I’ve often wondered why there seems to be a universal understanding of what is ‘liberal’ or ‘progressive’ and what is ‘conservative’, why all nations seem to have left- and right-wing parties despite the terms being Franco-centric and how do these inform national party policies. Why in the UK we talk about ‘big C’ and ‘little C’ conservatism? As wikipedia puts it ‘There is general agreement that the Left includes: anarchists, anti-capitalists, anti-imperialists, autonomists, communists, democratic-socialists, feminists, greens, left-libertarians, progressives, secularists, socialists, social-democrats and social-liberals. There is also general consensus that the Right includes: capitalists, conservatives, fascists, monarchists, nationalists, neoconservatives, neoliberals, reactionaries, right-libertarians, social-authoritarians, theocrats and traditionalists.’ How did these agreements come about? Why are conservatives usually pro-capitalist in Western nations despite capitalism being progressive by definition? Note I will be using ‘liberal’ as shorthand for all things Left-wing and ‘conservative’ as Right-wing throughout.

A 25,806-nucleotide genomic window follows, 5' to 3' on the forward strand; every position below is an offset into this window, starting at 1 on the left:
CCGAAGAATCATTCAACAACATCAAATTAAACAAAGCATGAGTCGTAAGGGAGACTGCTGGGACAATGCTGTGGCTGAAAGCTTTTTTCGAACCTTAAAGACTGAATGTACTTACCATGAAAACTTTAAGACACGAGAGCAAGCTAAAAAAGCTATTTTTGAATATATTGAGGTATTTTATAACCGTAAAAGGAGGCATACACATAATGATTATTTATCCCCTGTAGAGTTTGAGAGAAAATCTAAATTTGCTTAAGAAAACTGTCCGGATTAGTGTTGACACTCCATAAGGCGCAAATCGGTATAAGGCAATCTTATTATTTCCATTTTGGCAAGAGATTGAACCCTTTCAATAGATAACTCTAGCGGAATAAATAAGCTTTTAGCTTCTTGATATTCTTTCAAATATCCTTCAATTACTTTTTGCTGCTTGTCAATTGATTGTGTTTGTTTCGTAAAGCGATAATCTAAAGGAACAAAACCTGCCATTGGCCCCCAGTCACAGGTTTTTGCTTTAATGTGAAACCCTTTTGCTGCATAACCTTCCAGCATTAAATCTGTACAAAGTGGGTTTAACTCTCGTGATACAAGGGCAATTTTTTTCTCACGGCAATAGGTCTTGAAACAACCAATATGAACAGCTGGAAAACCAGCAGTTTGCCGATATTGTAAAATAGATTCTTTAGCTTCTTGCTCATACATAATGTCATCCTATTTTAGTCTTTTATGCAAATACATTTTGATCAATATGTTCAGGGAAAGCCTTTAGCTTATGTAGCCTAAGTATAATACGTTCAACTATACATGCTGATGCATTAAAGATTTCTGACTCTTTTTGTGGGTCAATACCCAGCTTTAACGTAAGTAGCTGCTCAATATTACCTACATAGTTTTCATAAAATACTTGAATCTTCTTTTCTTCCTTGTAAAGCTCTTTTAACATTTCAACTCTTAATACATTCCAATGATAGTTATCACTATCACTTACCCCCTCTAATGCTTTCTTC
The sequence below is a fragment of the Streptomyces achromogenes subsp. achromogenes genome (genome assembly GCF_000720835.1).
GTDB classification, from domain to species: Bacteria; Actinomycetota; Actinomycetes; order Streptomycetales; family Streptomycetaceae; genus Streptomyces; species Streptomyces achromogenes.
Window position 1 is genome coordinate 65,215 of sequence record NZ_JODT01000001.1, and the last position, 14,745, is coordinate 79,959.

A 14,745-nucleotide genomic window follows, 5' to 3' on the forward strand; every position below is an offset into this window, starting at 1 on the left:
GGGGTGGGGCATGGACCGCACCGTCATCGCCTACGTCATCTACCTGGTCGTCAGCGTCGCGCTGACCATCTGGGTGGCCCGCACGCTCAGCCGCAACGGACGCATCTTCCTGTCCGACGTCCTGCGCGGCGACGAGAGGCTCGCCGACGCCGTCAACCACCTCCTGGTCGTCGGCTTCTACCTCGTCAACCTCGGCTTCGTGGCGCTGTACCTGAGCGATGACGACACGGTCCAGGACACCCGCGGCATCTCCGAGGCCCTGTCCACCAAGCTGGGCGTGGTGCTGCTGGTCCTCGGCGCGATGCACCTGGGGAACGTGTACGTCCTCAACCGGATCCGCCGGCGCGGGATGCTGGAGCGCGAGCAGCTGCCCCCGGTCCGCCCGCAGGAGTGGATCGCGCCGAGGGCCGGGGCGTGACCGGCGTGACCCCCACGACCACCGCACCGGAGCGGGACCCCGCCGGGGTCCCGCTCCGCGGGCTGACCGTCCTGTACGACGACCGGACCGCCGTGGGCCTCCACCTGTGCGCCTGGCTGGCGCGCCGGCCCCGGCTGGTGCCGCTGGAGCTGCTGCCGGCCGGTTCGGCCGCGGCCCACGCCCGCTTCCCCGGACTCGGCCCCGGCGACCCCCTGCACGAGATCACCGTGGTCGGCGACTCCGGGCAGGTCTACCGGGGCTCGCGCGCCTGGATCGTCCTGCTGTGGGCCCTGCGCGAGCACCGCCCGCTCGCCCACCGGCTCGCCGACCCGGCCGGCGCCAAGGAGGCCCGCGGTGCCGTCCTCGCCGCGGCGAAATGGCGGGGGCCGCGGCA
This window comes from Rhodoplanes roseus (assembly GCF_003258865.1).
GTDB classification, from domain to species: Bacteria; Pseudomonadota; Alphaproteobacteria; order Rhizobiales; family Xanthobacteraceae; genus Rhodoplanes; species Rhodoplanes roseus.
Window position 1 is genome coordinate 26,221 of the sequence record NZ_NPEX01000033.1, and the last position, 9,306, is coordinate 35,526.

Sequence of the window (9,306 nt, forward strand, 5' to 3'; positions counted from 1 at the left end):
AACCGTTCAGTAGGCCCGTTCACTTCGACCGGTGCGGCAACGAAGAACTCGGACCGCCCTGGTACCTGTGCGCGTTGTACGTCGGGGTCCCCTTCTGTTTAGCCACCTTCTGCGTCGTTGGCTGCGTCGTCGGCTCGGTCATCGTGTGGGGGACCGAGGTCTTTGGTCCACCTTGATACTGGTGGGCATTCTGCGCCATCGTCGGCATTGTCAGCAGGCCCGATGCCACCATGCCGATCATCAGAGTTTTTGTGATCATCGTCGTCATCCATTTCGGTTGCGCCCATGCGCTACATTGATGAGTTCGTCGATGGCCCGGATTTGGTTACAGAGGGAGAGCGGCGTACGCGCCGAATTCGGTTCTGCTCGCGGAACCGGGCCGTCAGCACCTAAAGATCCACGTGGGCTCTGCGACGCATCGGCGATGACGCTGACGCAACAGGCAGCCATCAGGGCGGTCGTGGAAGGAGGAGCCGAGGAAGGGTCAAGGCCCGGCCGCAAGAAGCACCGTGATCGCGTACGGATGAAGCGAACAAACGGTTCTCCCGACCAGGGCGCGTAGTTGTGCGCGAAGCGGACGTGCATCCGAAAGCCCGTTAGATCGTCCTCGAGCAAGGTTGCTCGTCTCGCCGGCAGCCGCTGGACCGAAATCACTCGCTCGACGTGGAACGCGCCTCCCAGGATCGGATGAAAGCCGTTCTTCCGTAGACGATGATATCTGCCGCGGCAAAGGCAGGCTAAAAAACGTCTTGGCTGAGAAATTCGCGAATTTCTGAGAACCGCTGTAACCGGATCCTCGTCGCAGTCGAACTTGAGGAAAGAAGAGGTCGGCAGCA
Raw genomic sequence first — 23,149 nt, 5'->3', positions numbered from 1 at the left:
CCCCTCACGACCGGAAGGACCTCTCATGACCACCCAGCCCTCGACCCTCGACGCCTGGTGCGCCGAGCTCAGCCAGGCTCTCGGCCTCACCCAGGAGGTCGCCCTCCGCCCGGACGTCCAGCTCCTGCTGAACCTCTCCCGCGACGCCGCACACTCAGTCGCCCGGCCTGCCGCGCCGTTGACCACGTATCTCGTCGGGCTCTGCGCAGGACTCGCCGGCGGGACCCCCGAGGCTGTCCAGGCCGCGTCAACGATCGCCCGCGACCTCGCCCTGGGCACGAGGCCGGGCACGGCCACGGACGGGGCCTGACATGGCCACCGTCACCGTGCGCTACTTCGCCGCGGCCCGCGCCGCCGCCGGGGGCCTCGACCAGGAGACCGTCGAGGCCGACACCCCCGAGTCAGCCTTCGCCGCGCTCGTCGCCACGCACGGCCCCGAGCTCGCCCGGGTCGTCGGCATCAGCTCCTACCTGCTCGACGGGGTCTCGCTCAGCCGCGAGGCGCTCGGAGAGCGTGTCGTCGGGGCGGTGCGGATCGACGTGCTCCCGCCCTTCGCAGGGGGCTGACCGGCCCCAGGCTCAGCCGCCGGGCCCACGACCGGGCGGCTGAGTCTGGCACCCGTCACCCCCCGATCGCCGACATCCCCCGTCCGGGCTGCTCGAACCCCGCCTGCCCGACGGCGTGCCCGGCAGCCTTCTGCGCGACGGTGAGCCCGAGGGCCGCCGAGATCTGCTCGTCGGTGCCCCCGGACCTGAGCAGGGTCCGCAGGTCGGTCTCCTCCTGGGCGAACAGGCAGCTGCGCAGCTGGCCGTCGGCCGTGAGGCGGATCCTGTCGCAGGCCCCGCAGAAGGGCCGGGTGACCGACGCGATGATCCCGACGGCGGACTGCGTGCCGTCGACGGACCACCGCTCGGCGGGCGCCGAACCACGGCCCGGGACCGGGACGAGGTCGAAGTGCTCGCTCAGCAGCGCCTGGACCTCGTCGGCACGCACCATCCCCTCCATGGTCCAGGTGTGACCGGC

The Righteous Mind by Jonathan Haidt is a book about the psychology of morals but by explaining them he solves my conundrum and explains the relation between psychology, politics and religion at the individual, national and global scales. He does this by introducing his moral foundation theory, the idea that there are six major areas the human brain is wired to care about:
These are the categories of our moral emotions; things pertaining to them trigger our feeling that something is right or wrong. Due to a combination of genes, neurology and environment different people have moral emotions triggered by different things. It’s the combination of what and how strongly these 6 foundations are triggered by that gives rise to all our political dimensions, with the vast majority of people falling into two broad groups based on what causes their sympathies and judgements. The graph below shows how the liberal-conservative spectrum informs the first five of these traits. The foundations hold true across cultures, suggesting they are universal to humankind; we are probably born with a predisposition to be one point on the spectrum based on our personality, with some leeway to change the point as our brains develop in life. They are a definition of liberal and conservative at their most basic psychological level. The political and everyday meanings, at the national or cultural level, (are you ‘left-wing’ or ‘right-wing’, Republican or Democrat?) in turn map onto the foundations; a local event impresses upon our psychology producing a moral emotion in us; we then use this to decide policy.
Moral Foundation Scores & Their Relationship to the Liberal-Conservative Spectrum (Haidt, The Righteous Mind, Figure 8.2)